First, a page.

TOKYO -- Nissan CEO Hiroto Saikawa extended an olive branch to Renault after an acrimonious spat over proposed governance changes at the Japanese automaker.
In an interview with the Financial Times, Saikawa said Nissan must "make our peace" with Renault. The companies need to "stabilize and reinforce" their partnership, he told the newspaper. "This is the most important thing."
Hostilities between Nissan and Renault hit new lows, threatening their two-decade alliance before a truce was suggested.
People close to the two automakers have noted a “marked deterioration” in the day-to-day functioning and co-operation of the alliance, the FT said, citing sources from both companies. Saikawa told the paper that the recent trouble had affected staff across the group.
It's not clear whether any cease-fire will hold: Saikawa himself had criticized Renault's plan to block Nissan's board reforms. That, in turn, was an apparent riposte by Renault after Nissan refused to endorse a merger deal with Fiat Chrysler Automobiles.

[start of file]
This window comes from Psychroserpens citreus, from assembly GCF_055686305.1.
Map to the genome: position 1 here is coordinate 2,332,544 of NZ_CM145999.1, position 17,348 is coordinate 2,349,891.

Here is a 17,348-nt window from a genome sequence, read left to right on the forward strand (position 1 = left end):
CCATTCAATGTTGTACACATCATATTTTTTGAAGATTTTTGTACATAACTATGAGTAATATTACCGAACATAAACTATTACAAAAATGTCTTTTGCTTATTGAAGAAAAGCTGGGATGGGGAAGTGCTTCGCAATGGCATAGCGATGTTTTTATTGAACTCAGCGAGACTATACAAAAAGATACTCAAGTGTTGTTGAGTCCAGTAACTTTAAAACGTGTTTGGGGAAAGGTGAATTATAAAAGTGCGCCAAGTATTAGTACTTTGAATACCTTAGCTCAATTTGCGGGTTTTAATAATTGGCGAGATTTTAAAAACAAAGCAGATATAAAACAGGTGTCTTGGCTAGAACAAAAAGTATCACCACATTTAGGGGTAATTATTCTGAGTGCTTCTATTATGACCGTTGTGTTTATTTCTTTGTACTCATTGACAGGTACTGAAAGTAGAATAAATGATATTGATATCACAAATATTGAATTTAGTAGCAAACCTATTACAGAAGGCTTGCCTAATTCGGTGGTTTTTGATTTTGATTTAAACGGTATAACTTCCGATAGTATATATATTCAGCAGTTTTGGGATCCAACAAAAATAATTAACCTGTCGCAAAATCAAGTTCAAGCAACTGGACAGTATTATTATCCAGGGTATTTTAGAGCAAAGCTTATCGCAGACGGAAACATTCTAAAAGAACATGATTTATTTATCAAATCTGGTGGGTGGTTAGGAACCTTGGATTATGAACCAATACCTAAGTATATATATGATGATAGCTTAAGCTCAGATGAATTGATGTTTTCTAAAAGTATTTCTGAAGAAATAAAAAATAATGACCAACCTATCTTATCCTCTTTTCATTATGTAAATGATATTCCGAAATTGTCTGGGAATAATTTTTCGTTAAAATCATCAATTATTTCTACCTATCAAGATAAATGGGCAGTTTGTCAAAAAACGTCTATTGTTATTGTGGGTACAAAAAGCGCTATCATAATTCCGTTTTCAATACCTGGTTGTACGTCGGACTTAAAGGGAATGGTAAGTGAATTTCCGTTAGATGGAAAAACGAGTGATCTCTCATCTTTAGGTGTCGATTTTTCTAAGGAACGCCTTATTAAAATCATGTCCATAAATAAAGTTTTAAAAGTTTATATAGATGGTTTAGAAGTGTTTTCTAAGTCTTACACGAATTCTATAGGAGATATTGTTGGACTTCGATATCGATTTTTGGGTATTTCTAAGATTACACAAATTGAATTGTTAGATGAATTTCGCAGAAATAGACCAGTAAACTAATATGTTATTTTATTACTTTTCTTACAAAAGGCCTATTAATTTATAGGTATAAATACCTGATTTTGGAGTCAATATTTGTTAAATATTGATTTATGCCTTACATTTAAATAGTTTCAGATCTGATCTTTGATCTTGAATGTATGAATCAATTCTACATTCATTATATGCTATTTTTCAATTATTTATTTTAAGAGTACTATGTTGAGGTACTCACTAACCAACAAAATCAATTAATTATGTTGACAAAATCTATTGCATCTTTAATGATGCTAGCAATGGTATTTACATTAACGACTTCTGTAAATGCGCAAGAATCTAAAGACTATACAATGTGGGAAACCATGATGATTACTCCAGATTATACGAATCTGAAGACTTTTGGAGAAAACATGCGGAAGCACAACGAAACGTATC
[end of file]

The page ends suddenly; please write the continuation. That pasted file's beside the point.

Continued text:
In the interview, Saikawa described the alliance between Nissan and Renault as a "cradle" for cooperation and value creation. "I am quite convinced we need to work it out, and we will," he told the newspaper.
A representative for Nissan confirmed the interview took place but declined to provide details of the conversation.
Relations between the automakers were already strained by the arrest in Tokyo last November of Carlos Ghosn, the industry titan who oversaw the manufacturers and their alliance. That crisis triggered plans for sweeping corporate governance reform at Nissan's board. Saikawa had said it was "most regrettable" that Renault, which has a 43 percent stake in Nissan, planned to block those changes.